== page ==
A story in today’s Haaretz deals with the excavations at Ramat Rachel, an archaeological site on the southern outskirts of Jerusalem spanning several historical periods. What is presumed to be a royal palace — it certainly boasts VIP architecture like the distinctive proto-Aeolic capitals, plus a host of the LMLK jar handles — seems to have been the centerpiece of a large estate which arose in the time of Hezekiah and continued in use until the Hasmonean period. It is also known to have included extensive ornamental gardens, since the terracing and water-gathering and irrigation systems have been documented over the past several years.
The focus of the present article, however, is on the particular species that were being grown here in the Persian period, after some of the exiled Jews returned from Captivity in Babylon. One, it turns out, was the etrog, a citrus-like fruit that may have been brought here from Persia; two others were myrtle and willow — all prized as belonging to the “four species” that figure into the Jewish celebration of Sukkot, the Feast of Tabernacles. In any event, the Ramat Rachel dig has documented the earliest known cultivation of these particular plants in this country.
Of major interest here, to me at least, is the detective work that went into uncovering this latest aspect of the site in antiquity. The archaeologists hit on the idea of investigating the plaster in the terrace walls for signs of pollen. If you have always thought of pollen — the stuff bees carry around on their legs, to the benefit of the entire plant kingdom — as something delicate and ephemeral, think again! In reality, it’s tough as nails! Tougher, really, since iron nails in most cases rust and disintegrate rather quickly. Pollen grains, on the other hand, are practically indestructible, even over archaeological time, thus these microscopic traces of botanical life are capable of being isolated and analyzed. Besides being quite beautiful little structures, they provide — among a host of other potential information — a very specific “fingerprint” of the kind of crops that were prevalent at a certain place (and time if, as here, they are found in a datable context), and even direct evidence (from a cess-pit, for example) of what people were eating! Quite amazing.
The story is reproduced in its entirety below; it’s found on-line HERE:
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Jerusalem dig uncovers earliest evidence of local cultivation of etrogs
Pollen reveals ancient palace grew the citrus in its garden.
By Zafrir Rinat
The earliest evidence of local cultivation of three of the Sukkot holiday’s traditional “four species” has been found at the most ancient royal royal garden ever discovered in Israel.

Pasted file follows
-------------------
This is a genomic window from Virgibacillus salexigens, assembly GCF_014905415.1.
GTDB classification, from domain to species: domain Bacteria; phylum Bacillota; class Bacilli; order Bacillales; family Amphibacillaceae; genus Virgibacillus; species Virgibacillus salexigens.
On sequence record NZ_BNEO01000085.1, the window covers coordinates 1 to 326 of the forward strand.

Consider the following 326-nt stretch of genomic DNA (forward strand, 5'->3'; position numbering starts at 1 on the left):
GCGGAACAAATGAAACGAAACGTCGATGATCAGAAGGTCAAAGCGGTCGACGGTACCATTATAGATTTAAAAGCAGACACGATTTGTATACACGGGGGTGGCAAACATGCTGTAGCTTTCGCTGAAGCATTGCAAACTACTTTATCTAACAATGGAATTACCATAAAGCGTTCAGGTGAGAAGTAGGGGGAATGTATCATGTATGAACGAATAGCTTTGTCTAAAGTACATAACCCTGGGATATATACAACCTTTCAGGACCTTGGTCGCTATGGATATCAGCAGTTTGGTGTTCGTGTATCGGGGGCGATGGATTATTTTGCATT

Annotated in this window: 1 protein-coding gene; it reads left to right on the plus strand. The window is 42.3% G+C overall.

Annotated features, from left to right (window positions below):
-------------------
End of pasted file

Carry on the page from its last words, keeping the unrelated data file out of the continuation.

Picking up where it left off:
The garden, at Kibbutz Ramat Rachel in Jerusalem, gave up its secrets through remnants of pollen found in the plaster of its walls.
The garden was part of an Israelite palace at Ramat Rachel that has been excavated for many years, most recently in a joint dig by Prof. Oded Lipschits and Dr. Yuval Gadot of Tel Aviv University and Prof. Manfred Oeming of Heidelberg University. The palace existed from the time of King Hezekiah until the Hasmonean period in the second century B.C.E.
The excavations revealed that the garden must have had a beautiful – and strategic – view, but it lacked its own water source. Thus the ancient landscape architects had to build channels and pools to collect rainwater for irrigation.
The archaeologists discovered that the garden’s designers had removed the original hard soil and replaced it with suitable garden soil. But until recently, they had no idea what was grown there.
Then, Lipschits said, he and his colleagues had a “wild thought”: If plasterers had worked on the garden walls in springtime, when flowers were blooming, breezes would have carried the pollen to the walls, where it would have become embedded in the plaster.
Enlisting the aid of Tel Aviv University archaeobotanist Dr. Daphne Langot, they carefully peeled away layers of the plaster, revealing pollen from a number of plant species.
Most of the plants were wild, but in one layer of plaster, apparently from the Persian period (the era of the Jewish return from the Babylonian exile in 538 B.C.E. ) they found pollen from ornamental species and fruit trees, some of which came from distant lands.
The find that most excited the scholars was pollen from etrogs, or citrons, a fruit that originated in India. This is the earliest botanical evidence of citrons in the country.
Scholars believe the citron came here via Persia, and that its Hebrew name, etrog, preserves the Persian name for the fruit – turung. They also say royal cultivation of the exotic newcomer was a means of advertising the king’s power and capabilities.
The garden at Ramat Rachel is also the first place in the country to yield evidence of the cultivation of myrtle and willow – two more of the four species used in Sukkot rituals.